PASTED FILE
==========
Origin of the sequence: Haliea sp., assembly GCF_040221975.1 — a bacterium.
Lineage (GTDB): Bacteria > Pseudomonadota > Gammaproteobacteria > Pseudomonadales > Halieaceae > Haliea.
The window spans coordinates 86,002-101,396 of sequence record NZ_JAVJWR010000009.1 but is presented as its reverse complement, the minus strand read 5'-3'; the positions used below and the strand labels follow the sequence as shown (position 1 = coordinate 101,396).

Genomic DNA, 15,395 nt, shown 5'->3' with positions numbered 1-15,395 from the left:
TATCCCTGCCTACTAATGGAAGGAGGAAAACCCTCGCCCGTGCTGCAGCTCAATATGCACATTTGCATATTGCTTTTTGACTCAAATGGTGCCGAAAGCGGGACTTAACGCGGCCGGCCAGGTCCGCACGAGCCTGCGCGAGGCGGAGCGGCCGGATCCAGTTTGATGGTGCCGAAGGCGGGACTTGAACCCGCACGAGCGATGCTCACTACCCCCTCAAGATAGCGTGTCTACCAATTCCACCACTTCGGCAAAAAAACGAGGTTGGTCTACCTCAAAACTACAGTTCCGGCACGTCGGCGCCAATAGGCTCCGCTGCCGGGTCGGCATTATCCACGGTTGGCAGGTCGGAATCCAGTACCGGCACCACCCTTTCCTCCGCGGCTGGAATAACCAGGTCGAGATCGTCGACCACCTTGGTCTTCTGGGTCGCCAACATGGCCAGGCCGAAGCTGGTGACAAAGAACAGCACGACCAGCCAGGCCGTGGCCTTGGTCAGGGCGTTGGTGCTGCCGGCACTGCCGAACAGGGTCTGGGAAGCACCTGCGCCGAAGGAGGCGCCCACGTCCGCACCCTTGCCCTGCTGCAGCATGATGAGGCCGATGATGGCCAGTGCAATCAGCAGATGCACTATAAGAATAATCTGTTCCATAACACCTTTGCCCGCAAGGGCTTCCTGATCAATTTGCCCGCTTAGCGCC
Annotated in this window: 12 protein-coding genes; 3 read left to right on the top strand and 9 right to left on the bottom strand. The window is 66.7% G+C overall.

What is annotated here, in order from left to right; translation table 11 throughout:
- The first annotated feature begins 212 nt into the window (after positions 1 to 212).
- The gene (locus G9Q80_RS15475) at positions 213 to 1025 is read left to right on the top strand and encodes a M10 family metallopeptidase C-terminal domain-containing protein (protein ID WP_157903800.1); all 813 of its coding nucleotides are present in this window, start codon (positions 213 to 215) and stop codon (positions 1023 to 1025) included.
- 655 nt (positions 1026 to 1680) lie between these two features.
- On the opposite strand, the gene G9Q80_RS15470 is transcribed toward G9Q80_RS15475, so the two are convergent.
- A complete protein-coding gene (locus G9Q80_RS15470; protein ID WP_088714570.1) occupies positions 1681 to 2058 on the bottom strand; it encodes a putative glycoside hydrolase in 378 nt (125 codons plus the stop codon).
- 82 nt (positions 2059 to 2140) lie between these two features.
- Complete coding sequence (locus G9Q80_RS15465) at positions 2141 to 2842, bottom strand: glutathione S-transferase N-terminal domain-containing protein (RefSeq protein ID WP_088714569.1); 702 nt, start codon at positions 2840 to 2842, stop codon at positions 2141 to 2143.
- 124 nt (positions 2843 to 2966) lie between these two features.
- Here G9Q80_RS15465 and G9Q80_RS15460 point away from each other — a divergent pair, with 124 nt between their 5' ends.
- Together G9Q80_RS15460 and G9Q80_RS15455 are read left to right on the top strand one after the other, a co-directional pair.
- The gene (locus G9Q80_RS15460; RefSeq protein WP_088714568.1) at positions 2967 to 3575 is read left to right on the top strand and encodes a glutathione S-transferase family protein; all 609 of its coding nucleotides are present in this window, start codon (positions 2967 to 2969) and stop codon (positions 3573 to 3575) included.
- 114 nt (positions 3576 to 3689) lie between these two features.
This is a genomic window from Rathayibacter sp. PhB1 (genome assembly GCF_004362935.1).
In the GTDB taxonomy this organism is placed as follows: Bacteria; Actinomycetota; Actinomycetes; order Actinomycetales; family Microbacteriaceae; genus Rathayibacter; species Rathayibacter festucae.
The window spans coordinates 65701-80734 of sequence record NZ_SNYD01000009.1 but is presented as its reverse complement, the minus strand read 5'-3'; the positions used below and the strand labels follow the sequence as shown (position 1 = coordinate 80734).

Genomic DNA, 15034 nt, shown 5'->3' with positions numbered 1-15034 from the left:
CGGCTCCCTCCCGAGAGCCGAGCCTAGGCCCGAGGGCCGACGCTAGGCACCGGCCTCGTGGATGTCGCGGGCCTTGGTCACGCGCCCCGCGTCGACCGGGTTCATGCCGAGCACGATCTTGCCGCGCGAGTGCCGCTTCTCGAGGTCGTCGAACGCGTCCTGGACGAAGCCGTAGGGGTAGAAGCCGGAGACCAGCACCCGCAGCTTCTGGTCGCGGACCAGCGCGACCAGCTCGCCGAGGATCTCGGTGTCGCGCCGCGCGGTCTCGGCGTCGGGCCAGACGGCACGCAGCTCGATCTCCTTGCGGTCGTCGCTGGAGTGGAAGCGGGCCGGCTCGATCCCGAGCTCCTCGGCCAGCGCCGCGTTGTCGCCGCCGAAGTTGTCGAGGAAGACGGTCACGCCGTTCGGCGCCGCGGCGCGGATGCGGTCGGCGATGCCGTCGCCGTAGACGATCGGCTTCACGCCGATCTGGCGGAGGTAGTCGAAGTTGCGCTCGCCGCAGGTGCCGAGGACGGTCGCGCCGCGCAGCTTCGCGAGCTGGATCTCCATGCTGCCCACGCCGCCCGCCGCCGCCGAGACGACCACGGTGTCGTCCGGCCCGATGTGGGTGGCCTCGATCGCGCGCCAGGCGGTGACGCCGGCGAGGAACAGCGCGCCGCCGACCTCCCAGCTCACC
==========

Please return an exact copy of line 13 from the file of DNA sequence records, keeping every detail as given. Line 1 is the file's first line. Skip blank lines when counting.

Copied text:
- 82 nt (positions 2059 to 2140) lie between these two features.